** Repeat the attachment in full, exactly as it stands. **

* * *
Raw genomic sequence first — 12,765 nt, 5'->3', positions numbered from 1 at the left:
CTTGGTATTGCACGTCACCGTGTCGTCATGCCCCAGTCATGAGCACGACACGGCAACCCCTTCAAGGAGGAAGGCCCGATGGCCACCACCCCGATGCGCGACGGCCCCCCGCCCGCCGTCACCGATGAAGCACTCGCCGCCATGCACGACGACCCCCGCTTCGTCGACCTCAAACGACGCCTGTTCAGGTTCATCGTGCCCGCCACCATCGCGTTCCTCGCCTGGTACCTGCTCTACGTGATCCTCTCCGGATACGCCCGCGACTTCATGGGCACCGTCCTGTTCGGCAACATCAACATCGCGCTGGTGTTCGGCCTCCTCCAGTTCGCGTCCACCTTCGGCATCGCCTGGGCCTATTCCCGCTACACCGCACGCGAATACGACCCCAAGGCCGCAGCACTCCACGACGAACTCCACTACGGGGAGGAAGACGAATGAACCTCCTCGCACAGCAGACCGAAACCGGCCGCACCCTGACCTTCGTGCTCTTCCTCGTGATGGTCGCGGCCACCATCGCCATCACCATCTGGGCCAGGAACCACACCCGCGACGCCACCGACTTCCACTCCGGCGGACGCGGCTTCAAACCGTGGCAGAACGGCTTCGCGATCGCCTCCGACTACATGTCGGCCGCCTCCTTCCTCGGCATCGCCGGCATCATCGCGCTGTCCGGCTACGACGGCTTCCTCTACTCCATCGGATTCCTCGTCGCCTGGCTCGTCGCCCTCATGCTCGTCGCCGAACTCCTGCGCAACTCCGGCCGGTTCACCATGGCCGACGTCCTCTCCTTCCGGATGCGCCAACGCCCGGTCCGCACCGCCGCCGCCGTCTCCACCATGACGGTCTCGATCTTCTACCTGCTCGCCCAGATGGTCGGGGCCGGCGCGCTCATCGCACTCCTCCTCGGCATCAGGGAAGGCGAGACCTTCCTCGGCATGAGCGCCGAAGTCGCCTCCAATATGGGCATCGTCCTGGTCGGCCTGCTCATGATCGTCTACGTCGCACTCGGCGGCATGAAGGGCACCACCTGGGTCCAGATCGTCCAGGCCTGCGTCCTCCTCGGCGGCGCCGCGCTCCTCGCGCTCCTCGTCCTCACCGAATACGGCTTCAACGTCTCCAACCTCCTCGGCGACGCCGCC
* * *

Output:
Raw genomic sequence first — 12,765 nt, 5'->3', positions numbered from 1 at the left:
CTTGGTATTGCACGTCACCGTGTCGTCATGCCCCAGTCATGAGCACGACACGGCAACCCCTTCAAGGAGGAAGGCCCGATGGCCACCACCCCGATGCGCGACGGCCCCCCGCCCGCCGTCACCGATGAAGCACTCGCCGCCATGCACGACGACCCCCGCTTCGTCGACCTCAAACGACGCCTGTTCAGGTTCATCGTGCCCGCCACCATCGCGTTCCTCGCCTGGTACCTGCTCTACGTGATCCTCTCCGGATACGCCCGCGACTTCATGGGCACCGTCCTGTTCGGCAACATCAACATCGCGCTGGTGTTCGGCCTCCTCCAGTTCGCGTCCACCTTCGGCATCGCCTGGGCCTATTCCCGCTACACCGCACGCGAATACGACCCCAAGGCCGCAGCACTCCACGACGAACTCCACTACGGGGAGGAAGACGAATGAACCTCCTCGCACAGCAGACCGAAACCGGCCGCACCCTGACCTTCGTGCTCTTCCTCGTGATGGTCGCGGCCACCATCGCCATCACCATCTGGGCCAGGAACCACACCCGCGACGCCACCGACTTCCACTCCGGCGGACGCGGCTTCAAACCGTGGCAGAACGGCTTCGCGATCGCCTCCGACTACATGTCGGCCGCCTCCTTCCTCGGCATCGCCGGCATCATCGCGCTGTCCGGCTACGACGGCTTCCTCTACTCCATCGGATTCCTCGTCGCCTGGCTCGTCGCCCTCATGCTCGTCGCCGAACTCCTGCGCAACTCCGGCCGGTTCACCATGGCCGACGTCCTCTCCTTCCGGATGCGCCAACGCCCGGTCCGCACCGCCGCCGCCGTCTCCACCATGACGGTCTCGATCTTCTACCTGCTCGCCCAGATGGTCGGGGCCGGCGCGCTCATCGCACTCCTCCTCGGCATCAGGGAAGGCGAGACCTTCCTCGGCATGAGCGCCGAAGTCGCCTCCAATATGGGCATCGTCCTGGTCGGCCTGCTCATGATCGTCTACGTCGCACTCGGCGGCATGAAGGGCACCACCTGGGTCCAGATCGTCCAGGCCTGCGTCCTCCTCGGCGGCGCCGCGCTCCTCGCGCTCCTCGTCCTCACCGAATACGGCTTCAACGTCTCCAACCTCCTCGGCGACGCCGCC